It’s the end of an era for Windows on smartphones. Today is the final day Microsoft will officially support Windows Phone 8.1, which was made generally available to consumers on July 15, 2014. The end of the OS also signals what most people have accepted for several years. There are only two mobile operating systems now — Android and iOS.
Some of you might be saying, “What about Windows 10 Mobile?” What about Windows 10 Mobile? Microsoft’s mobile OS is only available on just over 20 percent of all Windows smartphones, as shown in a recent report from AdDuplex. That means that nearly 80 percent of all currently active Windows smartphones will be running on unsupported operating systems after today. That also means that many Windows Phone 8.1 owners have chosen not to update their devices to Windows 10 Mobile, if they are indeed eligible to receive that update.
Even more telling is the fact that Windows 10 Mobile has not received much in the way of new features since it became generally available in the spring of 2016, while its PC version had added numerous features in two big updates, with more to come. Indeed, there are rumors that claim Microsoft is just going to put Windows 10 Mobile in a maintenance mode until its support ends in November 2018. There’s also the fact that Microsoft is no longer selling any of its own Lumia Windows 10 Mobile phones, and there’s no word on any new third-party phones that will use the OS.
What happened? Microsoft, under its last CEO Steve Ballmer, tried hard to push Windows Phone as a viable alternative to Android and iOS. Ballmer was so confident in his plans that he lead Microsoft to acquire Nokia’s Devices and Services division in 2013 so that Microsoft could make and sell its own Windows Phones. For a brief time, before the launch of Windows Phone 8.1, it looked like the company’s strategy of offering cheap Windows Phone handsets might have taken off in at least some markets in Europe and Asia. Microsoft managed to take away a small, yet noticeable amount of Android and iOS’s market share in those countries (it never really gained much popularity in the US).
That time was short lived, and it became even shorter when Ballmer departed Microsoft. New CEO Satya Nadella took his place in February 2014, just a few months before the release of Windows Phone 8.1 and before the acquisition of Nokia’s smartphone group was finalized. Nadella clearly didn’t think that competing with Google and Apple directly in the smartphone space was the right strategy, and over the next couple of years Microsoft shut down or sold off almost all of the assets that it had bought from Nokia under Ballmer’s direction.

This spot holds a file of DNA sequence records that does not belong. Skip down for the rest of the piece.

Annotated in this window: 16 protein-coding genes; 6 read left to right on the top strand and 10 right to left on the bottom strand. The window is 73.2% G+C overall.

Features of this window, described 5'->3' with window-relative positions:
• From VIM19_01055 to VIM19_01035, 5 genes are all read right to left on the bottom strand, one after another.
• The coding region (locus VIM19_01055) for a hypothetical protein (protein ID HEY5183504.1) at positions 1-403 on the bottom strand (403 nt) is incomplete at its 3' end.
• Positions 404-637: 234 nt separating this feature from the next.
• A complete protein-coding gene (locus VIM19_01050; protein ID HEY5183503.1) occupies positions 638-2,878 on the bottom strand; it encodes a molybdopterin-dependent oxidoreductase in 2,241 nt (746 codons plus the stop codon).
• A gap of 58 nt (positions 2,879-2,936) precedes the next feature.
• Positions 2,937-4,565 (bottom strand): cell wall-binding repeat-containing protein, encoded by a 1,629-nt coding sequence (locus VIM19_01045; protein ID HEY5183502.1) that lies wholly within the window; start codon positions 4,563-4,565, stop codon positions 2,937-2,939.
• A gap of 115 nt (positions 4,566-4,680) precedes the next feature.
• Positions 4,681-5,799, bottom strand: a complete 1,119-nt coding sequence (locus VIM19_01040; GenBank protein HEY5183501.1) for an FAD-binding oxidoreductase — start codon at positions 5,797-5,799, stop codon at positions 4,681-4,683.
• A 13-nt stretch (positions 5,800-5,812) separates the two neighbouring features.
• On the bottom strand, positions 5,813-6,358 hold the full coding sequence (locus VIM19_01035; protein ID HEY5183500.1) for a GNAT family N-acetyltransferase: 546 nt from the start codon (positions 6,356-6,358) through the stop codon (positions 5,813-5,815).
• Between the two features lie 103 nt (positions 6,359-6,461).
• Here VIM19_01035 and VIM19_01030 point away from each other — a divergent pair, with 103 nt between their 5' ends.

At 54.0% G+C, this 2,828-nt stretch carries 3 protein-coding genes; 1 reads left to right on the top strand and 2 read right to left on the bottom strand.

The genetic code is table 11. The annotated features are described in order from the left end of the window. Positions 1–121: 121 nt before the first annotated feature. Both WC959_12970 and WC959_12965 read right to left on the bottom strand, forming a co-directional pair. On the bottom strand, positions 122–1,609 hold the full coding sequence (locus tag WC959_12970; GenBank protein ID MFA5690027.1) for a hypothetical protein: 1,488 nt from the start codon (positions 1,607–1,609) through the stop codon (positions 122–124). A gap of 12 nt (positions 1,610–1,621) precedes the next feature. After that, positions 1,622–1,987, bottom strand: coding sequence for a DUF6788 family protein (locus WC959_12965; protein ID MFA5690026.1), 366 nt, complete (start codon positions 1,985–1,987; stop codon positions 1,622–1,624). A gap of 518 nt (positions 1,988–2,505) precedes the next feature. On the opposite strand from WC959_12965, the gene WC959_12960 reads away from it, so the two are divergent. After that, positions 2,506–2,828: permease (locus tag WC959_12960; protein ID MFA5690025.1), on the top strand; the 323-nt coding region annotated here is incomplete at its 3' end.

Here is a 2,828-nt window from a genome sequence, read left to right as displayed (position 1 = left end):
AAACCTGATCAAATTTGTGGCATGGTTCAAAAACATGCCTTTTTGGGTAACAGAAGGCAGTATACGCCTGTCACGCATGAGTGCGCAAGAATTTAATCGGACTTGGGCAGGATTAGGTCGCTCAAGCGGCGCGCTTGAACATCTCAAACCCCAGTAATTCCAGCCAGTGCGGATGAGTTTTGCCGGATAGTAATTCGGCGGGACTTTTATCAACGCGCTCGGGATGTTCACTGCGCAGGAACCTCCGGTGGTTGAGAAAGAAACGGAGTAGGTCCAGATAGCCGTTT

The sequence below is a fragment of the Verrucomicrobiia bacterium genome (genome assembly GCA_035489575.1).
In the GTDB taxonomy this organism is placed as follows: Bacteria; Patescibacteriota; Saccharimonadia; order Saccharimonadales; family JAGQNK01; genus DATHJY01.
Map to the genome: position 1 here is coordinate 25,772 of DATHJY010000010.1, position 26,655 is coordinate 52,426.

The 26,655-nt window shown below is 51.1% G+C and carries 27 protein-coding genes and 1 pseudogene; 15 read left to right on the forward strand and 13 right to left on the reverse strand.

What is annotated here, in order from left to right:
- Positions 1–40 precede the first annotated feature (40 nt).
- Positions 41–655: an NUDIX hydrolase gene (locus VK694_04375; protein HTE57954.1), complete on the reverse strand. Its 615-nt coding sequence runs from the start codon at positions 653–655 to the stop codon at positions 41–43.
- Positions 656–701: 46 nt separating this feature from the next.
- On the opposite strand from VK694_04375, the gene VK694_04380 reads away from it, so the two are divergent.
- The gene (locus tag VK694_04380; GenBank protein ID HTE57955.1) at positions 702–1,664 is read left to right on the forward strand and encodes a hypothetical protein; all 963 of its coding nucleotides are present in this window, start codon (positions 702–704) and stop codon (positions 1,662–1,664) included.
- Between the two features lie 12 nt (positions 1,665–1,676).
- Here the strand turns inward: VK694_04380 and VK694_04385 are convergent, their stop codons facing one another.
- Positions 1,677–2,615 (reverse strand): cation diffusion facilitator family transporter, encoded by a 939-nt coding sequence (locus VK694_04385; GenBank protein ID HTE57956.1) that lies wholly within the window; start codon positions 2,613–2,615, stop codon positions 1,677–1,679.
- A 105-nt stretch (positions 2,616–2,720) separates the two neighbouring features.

The truth is that the Windows Phone platform had many features in its favor, but none of them were enough to stop the twin barrels of Android or iOS
The truth is that the Windows Phone 8.1 platform had many features in its favor, including built-in support for Microsoft’s Cortana digital assistant, a great camera app with lots of different functions, and its Word Flow keyboard. However, none of them were enough to stop the twin barrels of Android or iOS to stop rolling when it came to real people buying smartphones.
The biggest complaint about Windows Phone 8.1, and indeed with Windows on smartphones in general, was that many major app developers decided to not even bother with releasing their products on the OS. Google wouldn’t release official versions of its many mobile apps on Windows Phone, even though it had done the same for Apple’s iOS, for instance.
While there are some unconfirmed rumors about Microsoft developing some kind of new mobile hardware and software products, I don’t think it’s likely that Nadella would try to compete again with Apple and Google in the smartphone space. It’s possible that Microsoft is working on a new mobile device that isn’t a smartphone, such as a new wearable or perhaps a small Windows 10 tablet that might be able to take calls as well. However, it would be a huge surprise if Nadella revealed a new “Surface Phone” product in the near or far future, based on his previous history.
What does the end of Windows Phone 8.1 mean for Android users? On the surface, it would seem to be very little. The Windows OS has never been a huge threat to Android or iOS, especially in the US. However, with the demise of Windows, BlackBerry, Symbian, Firefox OS and others from the smartphone ecosystem, that means more attention will be placed on Android and Google, particularly from government regulators and watchdog groups who could feel that Google has too much power and control over the entire smartphone industry.
Many people still believe there is room for a third smartphone OS in the current market. Windows Phone 8.1 was the best hope for those folks, and it failed. It will be very interesting to see how the industry will continue to develop with two ecosystems moving forward.